Shell is building a new ethane cracker in Beaver County, but it’s asking the state to grant it a modification to an existing pollution discharge permit for the plant instead of issuing a new permit. That would mean Shell wouldn’t have to comply with stricter water pollution rules Pennsylvania put in place during the fracking boom.

When Shell bought the former Horsehead Zinc Smelter, in Monaca, Pennsylvania in 2015, the DEP allowed the company to obtain the smelter’s water discharge permit. With that permit, Shell was able to treat the tainted storm and groundwater on the site, which was polluted from decades of heavy industry.

LISTEN: The Debate Over Shell’s Water Permit

Now that Shell is planning to build its plant, which will make plastics out of the region’s natural gas, it wants to keep (or grandfather) the zinc smelter’s old permit, which dates from 2001 and allows it to discharge into the Ohio River and two small tributaries.

The problem with that, according to Lisa Hallowell of the Environmental Integrity Project, is that it would allow Shell to skirt a 2010 state regulation that tightened up industrial pollution discharges.

“If they’re going to allow them to get off the hook and not have to comply with these regulations, the whole reason for the regulation being put in place isn’t being carried out,” Hallowell says.

Those regulations put a cap on the concentration of total dissolved solids (TDS) in a facility’s waste stream. TDS is a broad group of constituents that includes naturally occurring salts, metals, and minerals that can end up in mine water and industrial wastewater.

At the time the 2010 regulation was enacted, TDS rates in some western Pennsylvania rivers were spiking, and the DEP suspected fracking wastewater that was being sent to sewage treatment plants. Officials had to restrict drinking water supplies, and industrial facilities had problems with their equipment.

The new limit for TDS in wastewater is 2,000 mg/L. Shell’s draft permit application says the plant’s “estimated TDS discharge concentrations” will range from 4,690 mg/L to 7,375 mg/L.

“DEP put this new requirement in the regulations that new dischargers would have to limit their TDS in order to protect health and environment,” Hallowell says. “This is a new facility that should be held to the higher standard all facilities are held to.”

Shell declined comment but previously called the permit request “both appropriate and consistent with how Pennsylvania manages regulations associated with new development at existing industrial sites.” The total amount of TDS dispersed from the new plant would still be lower than what the zinc smelter discharged, according to the draft permit.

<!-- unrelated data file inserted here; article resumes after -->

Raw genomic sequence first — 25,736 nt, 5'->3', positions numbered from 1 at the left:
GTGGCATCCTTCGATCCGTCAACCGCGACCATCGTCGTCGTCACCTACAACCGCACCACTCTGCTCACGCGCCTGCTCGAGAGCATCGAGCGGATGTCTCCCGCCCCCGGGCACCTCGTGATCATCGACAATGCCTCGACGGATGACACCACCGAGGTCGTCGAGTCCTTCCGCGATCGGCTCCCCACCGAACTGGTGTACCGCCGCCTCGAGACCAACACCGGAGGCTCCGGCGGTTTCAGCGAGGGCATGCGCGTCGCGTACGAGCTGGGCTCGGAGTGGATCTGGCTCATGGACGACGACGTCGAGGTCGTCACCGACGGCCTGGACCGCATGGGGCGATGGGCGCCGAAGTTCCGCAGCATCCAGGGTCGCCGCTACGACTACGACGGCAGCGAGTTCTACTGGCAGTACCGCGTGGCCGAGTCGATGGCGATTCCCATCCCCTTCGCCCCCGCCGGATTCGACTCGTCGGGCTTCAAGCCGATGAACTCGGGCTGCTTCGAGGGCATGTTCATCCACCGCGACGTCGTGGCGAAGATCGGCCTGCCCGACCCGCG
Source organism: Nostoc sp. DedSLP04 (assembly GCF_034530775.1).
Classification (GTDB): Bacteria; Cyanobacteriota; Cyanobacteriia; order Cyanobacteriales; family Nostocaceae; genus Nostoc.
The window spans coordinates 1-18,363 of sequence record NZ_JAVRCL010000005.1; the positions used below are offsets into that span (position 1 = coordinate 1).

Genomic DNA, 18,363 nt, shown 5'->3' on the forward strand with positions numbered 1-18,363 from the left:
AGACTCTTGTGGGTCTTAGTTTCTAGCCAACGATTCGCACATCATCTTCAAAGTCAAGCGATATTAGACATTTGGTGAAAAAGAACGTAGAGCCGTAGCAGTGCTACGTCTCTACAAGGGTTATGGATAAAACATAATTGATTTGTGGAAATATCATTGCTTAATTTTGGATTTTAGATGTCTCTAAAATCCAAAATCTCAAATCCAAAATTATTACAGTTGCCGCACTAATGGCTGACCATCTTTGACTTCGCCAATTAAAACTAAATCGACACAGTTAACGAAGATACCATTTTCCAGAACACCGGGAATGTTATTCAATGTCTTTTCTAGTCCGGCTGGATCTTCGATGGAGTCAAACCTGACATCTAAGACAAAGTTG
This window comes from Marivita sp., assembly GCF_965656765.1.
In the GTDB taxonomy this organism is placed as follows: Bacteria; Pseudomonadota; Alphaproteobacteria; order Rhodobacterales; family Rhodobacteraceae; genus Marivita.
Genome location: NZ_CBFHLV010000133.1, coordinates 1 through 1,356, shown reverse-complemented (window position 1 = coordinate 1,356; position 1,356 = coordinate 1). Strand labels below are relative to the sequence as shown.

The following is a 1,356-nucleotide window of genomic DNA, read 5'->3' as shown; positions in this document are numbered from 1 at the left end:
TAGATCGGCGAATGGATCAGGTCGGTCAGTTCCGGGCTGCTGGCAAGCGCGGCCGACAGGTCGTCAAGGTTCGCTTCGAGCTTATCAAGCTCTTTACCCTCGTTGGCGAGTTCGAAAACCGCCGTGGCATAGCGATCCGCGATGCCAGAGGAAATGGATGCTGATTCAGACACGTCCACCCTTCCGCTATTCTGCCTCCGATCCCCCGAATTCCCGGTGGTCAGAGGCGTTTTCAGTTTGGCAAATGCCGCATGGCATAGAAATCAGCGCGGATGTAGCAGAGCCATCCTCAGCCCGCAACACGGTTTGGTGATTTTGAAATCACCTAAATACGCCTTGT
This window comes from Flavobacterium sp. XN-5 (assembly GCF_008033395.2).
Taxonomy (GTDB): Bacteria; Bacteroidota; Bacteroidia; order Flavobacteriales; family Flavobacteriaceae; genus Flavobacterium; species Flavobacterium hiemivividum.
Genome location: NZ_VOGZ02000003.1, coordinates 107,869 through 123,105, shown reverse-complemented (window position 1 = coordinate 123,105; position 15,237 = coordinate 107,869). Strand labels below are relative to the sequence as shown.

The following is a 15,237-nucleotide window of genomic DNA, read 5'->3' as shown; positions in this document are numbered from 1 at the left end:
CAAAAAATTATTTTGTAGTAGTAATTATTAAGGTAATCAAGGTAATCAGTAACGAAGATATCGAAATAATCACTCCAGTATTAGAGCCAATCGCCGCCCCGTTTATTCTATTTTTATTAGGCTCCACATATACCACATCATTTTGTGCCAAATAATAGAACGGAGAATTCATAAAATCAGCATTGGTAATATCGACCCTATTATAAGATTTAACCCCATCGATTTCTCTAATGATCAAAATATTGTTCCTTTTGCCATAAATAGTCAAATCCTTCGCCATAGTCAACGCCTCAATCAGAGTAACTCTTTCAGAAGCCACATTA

The EPA regulates TDS because it can affect the taste, color and odor of drinking water. At high enough concentrations, it can also be toxic. Paul Ziemkiewicz of West Virginia University’s Water Research Institute says because of the Ohio River’s high water volume and flow, Shell’s proposed TDS discharge wouldn’t affect water quality in the river all that much. The EPA’s maximum contaminant level for TDS in rivers is 500 mg/L. Ziemkiewicz says the Shell plant would raise the Ohio River’s TDS concentration only slightly — from 176.5 to 177.39 mg/L, which is still well under the EPA’s limit.

“I’d be really shocked if you came back after five or six years and saw a spike where those discharges began,” Ziemkiewicz says. “You’d barely notice the difference.”

He says TDS in discharge from plants like Shell’s ethane cracker typically come from cooling tower water. Over time, the water evaporates and the concentration of naturally occurring salts increases.

“It’s basically river water that’s been drawn in and concentrated through that cooling tower. Basically what you’re getting is river water, minus a lot of the water.”

The Environmental Integrity Project’s Lisa Hallowell says the problem isn’t that Shell’s plant would put the Ohio River over the TDS limit. She says it would set a bad precedent.

“The idea is as new discharges are coming on, we want to make sure that they’re not making the problem any worse,” she says. “We don’t want to just say they can discharge until the point that this is a problem. We want to go in the opposite direction.”

A DEP spokesperson declined to comment on the permit but said that the EPA had reviewed it and “determined that the applicable requirements were met.” An EPA spokesperson couldn’t be reached.

The DEP is expected to take months before deciding on the permit request.